52. Sampiro, Cronica, in J. Pérez de Urbel, Sampiro, su crónica y la monarquía leonesa en el siglo X (Madrid, 1952), at pp. 340-1; Cronicon Iriense, ed. M. R. García Alvarez, Memorial Histórico Español 50 (1963), pp. 1-240, c. 11; Sobrado Cart. I, no. 137; AHN cód. 1043B, fo. 38v.

53. Printed and discussed by R. Pinto de Azevedo, ‘A expedição de Almanzor a Santiago de Compostela em 997, e a de piratas normandos a Galiza em 1015-16’, Revista Portuguesa da História 14 (1974), 73-93. It may have been in the course of this raid, which lasted nine months, that Tuy was sacked.

54. HC, p. 15, Jubia Cart., no. ix.1

So, actually the eleventh-century stuff all appears to be in the Portuguese article by Pinto, which leaves the question of his source or sources unclear. However, I said I would get the Sampiro reference and dammit, I have, and I’m going to put it here even if it doesn’t answer the question. There are two versions of the chronicle, one from each of its two manuscript families, and both have a whole bundle of complex problems, but just because it’s not tied up to the arch-forger Bishop Pelayo of Oviedo I’m using the version incorporated into the Historia Silense. There’s not that much difference between the texts—Pérez edited them in parallel so it’s easy to see—but the Pelagian recension does have some extra explanatory nouns, making it clearer who people are and so on. On the other hand, that means that the Silense is shorter, so! First the text, then a rough translation. Sampiro deals with the death of King Sancho [the Fat] and then continues:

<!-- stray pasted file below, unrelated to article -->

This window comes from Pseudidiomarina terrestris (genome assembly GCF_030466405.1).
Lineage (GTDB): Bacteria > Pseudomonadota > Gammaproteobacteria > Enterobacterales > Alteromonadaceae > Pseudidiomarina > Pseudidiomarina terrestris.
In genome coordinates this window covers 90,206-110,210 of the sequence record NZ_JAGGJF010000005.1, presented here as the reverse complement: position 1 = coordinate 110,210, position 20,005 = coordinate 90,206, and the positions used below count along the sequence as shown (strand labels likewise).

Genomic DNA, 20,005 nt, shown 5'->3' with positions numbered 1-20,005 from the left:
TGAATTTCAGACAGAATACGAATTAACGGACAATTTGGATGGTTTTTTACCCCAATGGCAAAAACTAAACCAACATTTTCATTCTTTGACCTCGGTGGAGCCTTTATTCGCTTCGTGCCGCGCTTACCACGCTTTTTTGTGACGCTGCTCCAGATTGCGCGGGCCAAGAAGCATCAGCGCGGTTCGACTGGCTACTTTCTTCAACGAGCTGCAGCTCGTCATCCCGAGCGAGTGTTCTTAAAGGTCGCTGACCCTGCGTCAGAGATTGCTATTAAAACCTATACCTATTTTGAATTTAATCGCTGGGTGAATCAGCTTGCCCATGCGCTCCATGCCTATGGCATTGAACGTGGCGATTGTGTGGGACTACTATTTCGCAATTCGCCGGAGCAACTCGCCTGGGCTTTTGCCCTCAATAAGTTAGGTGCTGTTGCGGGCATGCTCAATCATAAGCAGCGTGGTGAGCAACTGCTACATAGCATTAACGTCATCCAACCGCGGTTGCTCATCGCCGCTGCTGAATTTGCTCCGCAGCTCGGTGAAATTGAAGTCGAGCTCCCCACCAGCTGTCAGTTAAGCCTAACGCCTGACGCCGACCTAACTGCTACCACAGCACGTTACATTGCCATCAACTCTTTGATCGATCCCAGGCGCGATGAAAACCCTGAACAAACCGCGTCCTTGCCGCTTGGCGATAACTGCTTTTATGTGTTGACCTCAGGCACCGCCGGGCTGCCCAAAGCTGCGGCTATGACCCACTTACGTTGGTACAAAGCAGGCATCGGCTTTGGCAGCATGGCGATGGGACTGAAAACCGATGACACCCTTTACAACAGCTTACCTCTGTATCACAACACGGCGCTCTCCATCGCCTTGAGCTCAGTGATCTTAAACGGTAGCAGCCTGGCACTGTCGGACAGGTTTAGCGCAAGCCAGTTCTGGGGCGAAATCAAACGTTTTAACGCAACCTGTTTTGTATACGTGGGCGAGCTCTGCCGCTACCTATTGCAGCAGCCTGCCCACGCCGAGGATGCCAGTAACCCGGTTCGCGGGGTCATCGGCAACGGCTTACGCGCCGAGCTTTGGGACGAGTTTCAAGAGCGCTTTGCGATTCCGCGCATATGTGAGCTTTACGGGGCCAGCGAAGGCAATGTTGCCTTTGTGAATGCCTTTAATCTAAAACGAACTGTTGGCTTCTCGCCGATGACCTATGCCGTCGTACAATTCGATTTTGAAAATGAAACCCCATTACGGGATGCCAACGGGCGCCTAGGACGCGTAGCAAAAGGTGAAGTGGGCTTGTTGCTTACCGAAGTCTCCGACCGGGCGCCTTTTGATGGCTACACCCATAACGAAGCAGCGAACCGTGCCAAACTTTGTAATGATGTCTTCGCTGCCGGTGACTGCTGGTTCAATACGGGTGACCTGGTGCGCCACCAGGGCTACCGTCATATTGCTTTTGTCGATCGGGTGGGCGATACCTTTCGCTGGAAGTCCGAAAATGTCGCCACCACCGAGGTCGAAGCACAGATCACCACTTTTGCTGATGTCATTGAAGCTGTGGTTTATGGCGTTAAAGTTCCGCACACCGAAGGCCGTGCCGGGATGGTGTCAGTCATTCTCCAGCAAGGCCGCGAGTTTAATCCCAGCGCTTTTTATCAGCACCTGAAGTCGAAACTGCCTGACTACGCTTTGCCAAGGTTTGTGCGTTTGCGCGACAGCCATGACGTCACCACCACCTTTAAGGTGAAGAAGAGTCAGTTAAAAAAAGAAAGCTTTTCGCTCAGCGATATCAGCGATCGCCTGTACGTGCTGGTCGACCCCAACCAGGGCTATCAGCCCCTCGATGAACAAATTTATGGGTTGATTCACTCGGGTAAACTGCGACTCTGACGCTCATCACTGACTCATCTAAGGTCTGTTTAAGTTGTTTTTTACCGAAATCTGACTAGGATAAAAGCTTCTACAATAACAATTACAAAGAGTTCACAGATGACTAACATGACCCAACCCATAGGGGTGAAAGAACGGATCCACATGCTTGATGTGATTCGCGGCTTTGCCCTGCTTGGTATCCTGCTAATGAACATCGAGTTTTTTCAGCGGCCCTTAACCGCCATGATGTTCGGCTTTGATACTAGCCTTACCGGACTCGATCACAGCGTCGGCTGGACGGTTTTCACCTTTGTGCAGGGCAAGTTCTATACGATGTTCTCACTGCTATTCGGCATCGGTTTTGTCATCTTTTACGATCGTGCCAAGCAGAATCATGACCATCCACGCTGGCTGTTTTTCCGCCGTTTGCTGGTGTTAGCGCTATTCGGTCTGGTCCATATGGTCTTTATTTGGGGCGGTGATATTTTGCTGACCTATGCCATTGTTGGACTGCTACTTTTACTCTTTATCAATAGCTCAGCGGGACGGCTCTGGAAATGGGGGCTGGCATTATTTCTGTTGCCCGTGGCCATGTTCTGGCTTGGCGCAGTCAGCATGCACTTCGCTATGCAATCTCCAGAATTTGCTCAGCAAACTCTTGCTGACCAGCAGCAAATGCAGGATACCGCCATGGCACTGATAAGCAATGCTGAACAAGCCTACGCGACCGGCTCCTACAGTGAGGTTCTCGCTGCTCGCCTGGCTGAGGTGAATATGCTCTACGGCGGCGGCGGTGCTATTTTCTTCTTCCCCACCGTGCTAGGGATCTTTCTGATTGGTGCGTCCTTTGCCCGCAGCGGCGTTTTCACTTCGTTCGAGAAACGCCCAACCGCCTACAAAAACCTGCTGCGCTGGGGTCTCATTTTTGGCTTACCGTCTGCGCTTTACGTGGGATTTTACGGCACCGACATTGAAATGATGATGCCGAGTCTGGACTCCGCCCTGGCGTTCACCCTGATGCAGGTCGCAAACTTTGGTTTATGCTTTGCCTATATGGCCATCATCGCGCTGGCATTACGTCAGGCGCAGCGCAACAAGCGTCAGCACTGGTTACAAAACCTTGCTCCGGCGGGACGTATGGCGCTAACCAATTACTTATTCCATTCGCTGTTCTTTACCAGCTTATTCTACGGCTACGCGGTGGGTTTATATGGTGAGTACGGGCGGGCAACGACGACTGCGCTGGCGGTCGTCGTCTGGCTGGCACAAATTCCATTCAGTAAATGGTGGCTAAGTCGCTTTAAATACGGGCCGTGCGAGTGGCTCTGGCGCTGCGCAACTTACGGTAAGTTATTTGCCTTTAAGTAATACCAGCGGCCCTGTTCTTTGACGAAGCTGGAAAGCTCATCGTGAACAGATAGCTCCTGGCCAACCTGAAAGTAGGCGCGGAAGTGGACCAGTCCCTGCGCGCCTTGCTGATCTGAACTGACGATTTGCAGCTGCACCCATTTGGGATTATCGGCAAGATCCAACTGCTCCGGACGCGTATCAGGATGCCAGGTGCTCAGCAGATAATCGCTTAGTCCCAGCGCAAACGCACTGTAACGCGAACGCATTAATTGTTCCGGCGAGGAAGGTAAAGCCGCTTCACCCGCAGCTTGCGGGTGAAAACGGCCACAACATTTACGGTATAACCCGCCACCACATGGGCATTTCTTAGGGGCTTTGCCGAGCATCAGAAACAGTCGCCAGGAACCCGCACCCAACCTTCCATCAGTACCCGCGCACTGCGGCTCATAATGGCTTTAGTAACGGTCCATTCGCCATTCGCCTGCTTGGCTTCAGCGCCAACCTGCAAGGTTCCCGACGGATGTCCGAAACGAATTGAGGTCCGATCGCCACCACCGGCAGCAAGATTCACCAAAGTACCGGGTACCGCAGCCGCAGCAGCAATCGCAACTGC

Era MV. Sancio defuncto, filius eius Ramirus habens a nativitate annos quinque suscepit regnum patris sui, continens se cum consilio amite sue domne Geluire [Pelayo adds: regine], deuote Deo ac prudentissime, habuit pacem cum sarracenis, et corpus sancti Pelagii ex eis recepit, et cum religiosis episcopis in ciuitate Legionensi tumulauit. Anno secundo regni sui, centum classes normanorum cum rege suo nomine Gunderedo, ingresse sunt urbes Gallecie, et strages multas facientes in giro sancti Iacobi, episcopum loci illius gladio peremerunt nomine Sisinandum ac totam Galleciam depredauerunt, usquequo peruenerunt ad Pirineos montes Ezebrarii. Tercio uero anno, remeantibus illis ad propria, Deus, quem occulta non latent retribuit ultionem. Sicut enim illi plebem christianam in captiuitatem miserunt, et multos gladio interfecerunt, ita et illi priusquam a finibus Gallecie exirent, multa mala perpessi sunt.

Comes namque Guillelmus Sancionis, in nomine Domini et honori sancti Iacobi, cuius terram devastauerunt, exiuit cum exercitu magno obuiam illis, et cepit preliari cum illis. Dedit illi Domninus uictoriam, et omnem gentem ipsam simul cum rege suo gladio interfecit, atque classes eorum igne cremauit. Diuina adiutus clemencia

And in translation, very roughly and probably with many errors: